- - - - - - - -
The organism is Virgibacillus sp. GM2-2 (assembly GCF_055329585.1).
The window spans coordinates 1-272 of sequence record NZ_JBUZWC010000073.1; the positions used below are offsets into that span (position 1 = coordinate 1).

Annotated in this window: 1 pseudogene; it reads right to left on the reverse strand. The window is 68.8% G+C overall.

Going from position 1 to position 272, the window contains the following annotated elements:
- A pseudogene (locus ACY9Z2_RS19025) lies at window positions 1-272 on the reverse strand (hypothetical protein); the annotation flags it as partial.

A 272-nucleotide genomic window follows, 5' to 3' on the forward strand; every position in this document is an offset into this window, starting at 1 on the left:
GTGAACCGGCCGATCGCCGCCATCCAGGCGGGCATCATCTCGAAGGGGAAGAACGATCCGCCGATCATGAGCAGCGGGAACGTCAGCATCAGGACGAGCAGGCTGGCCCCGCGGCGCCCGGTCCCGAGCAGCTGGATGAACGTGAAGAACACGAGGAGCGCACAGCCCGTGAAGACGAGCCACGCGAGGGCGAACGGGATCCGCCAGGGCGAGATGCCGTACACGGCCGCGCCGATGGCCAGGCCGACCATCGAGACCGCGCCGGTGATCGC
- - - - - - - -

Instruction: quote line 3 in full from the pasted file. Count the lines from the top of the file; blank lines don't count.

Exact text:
Annotated in this window: 1 pseudogene; it reads right to left on the reverse strand. The window is 68.8% G+C overall.